July 21, 2014

SABS Update – Suspended Licence? You Can’t Bury Your Head in the Sand

Leduc v. Aviva, FSCO A12-001105, June 25, 2014, Arbitrator Pamila Ahlfeld

MVC April 12, 2009. The Applicant, Joseph Leduc (Leduc), applied for accident benefits from his insurer, Aviva. Aviva denied payment of Income Replacement Benefits (IRB) and Housekeeping and Home Maintenance Expenses (HKHM) due to the fact Leduc was driving with a suspended licence at the time of the accident. Mediation failed, and Leduc applied for arbitration.

At the hearing of the preliminary issue, Arbitrator Ahlfeld concluded Leduc was precluded from proceeding to arbitration.

At the hearing, Leduc testified he was unaware his driver’s licence was suspended at the time of the MVC. Prior to the MVC, he received tickets for speeding and “something else” and gave his stepson $600.00 to pay the fines for him. He assumed his stepson paid the fines. After the MVC, his stepson confessed he used the money for himself. As a result of the MVC, Leduc was charged with a number of offences including driving with a suspended licence, pursuant to section 53 of the Highway Traffic Act (HTA).

At the hearing, Leduc’s stepson testified he used the money for himself, but led Leduc to believe he used the money to pay the fines. He only told Leduc the truth after the MVC.

Leduc hired an agent to defend the HTA charges he received as a result of the MVC. Unbeknownst to Leduc, the agent pled guilty to two of the charges, one of which was driving with “no [driver’s] licence or improper class of licence”. Leduc was convicted of that charge on May 20, 2010. At the hearing, the agent testified he did not discuss the guilty plea with Leduc. He sent a letter to Leduc informing him the fine had to be paid within 60 days of the conviction date. When Leduc learned of the guilty plea, he told the agent he wanted to speak to the prosecutor himself. The agent thought Leduc might have taken his file back. Leduc did not ask him to appeal the conviction.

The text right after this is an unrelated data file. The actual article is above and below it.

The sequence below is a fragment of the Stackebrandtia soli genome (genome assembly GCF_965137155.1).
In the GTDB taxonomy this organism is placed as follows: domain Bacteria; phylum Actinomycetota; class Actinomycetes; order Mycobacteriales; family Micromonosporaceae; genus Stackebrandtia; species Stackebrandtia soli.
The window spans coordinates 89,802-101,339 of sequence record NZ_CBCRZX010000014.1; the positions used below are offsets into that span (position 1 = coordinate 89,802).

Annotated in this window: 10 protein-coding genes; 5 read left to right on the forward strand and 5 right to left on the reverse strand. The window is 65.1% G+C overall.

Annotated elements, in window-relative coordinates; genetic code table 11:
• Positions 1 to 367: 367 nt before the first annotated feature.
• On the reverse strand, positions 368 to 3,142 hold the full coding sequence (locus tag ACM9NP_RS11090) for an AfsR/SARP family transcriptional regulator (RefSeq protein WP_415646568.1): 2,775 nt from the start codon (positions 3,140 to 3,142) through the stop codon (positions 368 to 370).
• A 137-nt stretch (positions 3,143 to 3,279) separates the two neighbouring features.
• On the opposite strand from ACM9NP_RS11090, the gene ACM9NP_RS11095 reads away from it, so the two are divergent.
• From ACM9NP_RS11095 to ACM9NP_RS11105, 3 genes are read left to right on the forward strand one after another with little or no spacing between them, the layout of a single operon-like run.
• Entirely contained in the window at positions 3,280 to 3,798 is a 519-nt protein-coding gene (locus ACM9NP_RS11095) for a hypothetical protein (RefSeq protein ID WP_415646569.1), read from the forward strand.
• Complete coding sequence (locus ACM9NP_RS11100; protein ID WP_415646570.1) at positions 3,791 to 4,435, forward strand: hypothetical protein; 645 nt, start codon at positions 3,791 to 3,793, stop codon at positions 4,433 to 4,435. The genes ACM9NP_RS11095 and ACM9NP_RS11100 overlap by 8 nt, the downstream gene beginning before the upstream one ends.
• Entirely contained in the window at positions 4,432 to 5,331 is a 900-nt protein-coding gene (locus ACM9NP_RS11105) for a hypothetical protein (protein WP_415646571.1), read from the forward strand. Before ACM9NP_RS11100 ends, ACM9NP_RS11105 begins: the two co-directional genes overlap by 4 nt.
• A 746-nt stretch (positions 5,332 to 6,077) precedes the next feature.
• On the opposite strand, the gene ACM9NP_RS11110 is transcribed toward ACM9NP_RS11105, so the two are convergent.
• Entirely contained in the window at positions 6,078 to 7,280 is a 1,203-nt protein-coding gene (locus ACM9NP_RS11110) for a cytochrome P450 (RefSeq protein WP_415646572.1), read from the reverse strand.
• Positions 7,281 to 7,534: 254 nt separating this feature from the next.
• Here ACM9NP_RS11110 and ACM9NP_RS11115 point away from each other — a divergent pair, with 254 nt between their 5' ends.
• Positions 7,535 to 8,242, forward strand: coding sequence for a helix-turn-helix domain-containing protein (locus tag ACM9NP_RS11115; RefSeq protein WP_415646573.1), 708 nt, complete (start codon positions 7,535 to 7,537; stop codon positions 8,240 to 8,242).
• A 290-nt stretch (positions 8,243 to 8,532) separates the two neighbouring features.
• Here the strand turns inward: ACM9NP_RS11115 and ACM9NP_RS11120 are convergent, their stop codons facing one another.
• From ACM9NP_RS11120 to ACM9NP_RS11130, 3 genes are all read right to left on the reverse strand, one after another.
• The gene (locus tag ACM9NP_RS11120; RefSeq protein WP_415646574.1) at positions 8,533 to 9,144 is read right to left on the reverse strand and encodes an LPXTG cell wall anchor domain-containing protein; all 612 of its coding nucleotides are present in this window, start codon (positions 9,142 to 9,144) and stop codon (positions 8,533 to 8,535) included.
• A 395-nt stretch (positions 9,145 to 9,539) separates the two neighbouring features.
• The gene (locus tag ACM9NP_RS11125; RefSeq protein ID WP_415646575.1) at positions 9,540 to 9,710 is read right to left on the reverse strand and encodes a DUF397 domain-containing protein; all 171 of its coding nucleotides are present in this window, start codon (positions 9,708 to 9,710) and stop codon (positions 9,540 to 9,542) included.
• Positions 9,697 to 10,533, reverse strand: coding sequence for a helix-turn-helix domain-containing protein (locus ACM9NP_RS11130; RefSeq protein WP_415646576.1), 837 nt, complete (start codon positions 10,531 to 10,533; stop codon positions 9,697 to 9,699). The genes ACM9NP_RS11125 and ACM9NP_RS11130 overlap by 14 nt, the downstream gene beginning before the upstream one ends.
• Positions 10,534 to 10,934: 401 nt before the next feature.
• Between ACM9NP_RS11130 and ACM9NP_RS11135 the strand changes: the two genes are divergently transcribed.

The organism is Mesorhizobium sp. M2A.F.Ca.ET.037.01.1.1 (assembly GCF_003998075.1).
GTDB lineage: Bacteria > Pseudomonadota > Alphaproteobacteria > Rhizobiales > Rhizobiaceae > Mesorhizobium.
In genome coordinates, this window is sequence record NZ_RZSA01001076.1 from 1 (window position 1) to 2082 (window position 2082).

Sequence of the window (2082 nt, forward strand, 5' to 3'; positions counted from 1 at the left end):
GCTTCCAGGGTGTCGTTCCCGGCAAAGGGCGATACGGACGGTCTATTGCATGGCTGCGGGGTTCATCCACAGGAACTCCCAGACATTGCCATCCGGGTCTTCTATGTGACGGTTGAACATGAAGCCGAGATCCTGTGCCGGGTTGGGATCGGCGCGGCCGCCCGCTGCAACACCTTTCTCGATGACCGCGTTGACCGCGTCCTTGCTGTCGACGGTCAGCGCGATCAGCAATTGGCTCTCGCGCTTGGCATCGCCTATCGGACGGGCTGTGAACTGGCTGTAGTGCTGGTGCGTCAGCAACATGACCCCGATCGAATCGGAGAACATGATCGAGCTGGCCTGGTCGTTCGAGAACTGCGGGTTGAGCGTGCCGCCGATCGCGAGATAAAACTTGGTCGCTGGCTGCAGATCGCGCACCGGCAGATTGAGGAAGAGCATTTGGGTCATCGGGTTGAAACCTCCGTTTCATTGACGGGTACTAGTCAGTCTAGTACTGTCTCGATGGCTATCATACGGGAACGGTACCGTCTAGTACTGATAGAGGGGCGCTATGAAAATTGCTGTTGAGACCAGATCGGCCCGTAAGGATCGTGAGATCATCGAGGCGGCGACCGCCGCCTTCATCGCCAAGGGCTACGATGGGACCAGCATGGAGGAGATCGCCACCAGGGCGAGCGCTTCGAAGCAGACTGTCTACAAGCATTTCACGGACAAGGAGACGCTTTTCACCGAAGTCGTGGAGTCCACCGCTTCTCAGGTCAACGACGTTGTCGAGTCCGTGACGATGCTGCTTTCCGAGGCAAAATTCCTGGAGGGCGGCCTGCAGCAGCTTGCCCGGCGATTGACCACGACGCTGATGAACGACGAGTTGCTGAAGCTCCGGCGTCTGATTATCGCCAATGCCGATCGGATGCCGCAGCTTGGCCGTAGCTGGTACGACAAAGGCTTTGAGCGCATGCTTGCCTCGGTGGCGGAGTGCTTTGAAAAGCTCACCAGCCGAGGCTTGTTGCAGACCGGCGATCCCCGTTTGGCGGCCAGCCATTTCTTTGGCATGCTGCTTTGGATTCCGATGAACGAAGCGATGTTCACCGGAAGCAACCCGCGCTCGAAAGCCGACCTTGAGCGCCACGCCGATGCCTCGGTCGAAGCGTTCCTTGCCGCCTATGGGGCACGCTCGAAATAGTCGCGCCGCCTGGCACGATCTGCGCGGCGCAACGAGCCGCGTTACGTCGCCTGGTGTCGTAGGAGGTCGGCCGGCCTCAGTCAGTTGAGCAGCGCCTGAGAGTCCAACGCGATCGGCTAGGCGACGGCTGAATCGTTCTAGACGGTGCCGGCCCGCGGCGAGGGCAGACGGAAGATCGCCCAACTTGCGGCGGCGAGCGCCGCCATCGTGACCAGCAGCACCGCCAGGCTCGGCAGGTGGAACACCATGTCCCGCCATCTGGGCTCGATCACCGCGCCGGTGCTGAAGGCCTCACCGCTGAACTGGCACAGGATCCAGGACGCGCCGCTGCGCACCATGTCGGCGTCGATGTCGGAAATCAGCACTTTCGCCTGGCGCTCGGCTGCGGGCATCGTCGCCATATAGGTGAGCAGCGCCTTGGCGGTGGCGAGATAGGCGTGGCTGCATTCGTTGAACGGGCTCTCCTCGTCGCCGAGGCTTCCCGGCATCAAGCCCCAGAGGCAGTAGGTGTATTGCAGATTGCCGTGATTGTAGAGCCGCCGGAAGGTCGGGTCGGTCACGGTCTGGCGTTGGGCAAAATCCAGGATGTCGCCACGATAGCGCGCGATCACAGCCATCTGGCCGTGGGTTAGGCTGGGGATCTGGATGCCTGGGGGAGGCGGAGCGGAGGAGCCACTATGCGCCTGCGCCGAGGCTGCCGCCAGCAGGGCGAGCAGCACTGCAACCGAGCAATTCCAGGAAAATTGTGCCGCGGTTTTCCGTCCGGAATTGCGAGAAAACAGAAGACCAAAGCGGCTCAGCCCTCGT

Arbitrator Ahlfeld concluded that, at the time of the MVC, Leduc was driving without a valid driver’s licence as defined by section 30 of the SABS:

The insurer is not required to pay an income replacement benefit, a non-earner benefit or a benefit under section 20, 21 or 22 in respect of a person who was the driver of an automobile at the time of the accident,

(a) If the driver knew or ought reasonably to have known that he or she was operating the automobile while it was not insured under a motor vehicle liability policy;

(b) If the driver was driving the automobile without a valid driver’s licence;

(c) If the driver is an excluded driver under the contract of automobile insurance; or

(d) If the driver knew or ought reasonably to have known that he or she was operating the automobile without the owner’s consent.

“Valid driver’s licence” means a driver’s licence that is not expired, cancelled or under suspension.

The Arbitrator noted that while subsections (a) and (d) make clear knowledge is a relevant consideration under those subsections, subsection (b) is silent with respect to knowledge. Given the drafters included knowledge as an element in subsections (a) and (d), if the drafters intended knowledge to be an element of subsection (b), it would have been included.

In spite of section 30, a defence of due diligence may be available in certain circumstances. Citing the Supreme Court of Canada in R. v. City of Sault Ste. Marie and later in Levis (City) v. Tetreault:

The defence will be available if the accused reasonably believed in a mistaken set of facts which, if true, would render the act or omission innocent, or if he took all reasonable steps to avoid the particular event.

The concept of diligence is based on the acceptance of a citizen’s civic duty to take action to find out what his or her obligations are. Passive ignorance is not a valid defence in criminal law.

Leduc relied on due diligence to argue he did not know his licence was suspended at the time of the MVC. The Arbitrator found there was no persuasive evidence Leduc, in fact, exercised due diligence.


If faced with a case where the insured was driving with a suspended licence at the time of the MVC, it will be important to gather as much information as possible, as soon after the MVC as possible, as to what the insured knew and when about the suspension, and what actions the insured took in response. Evidence of diligence will be crucial to proving due diligence.

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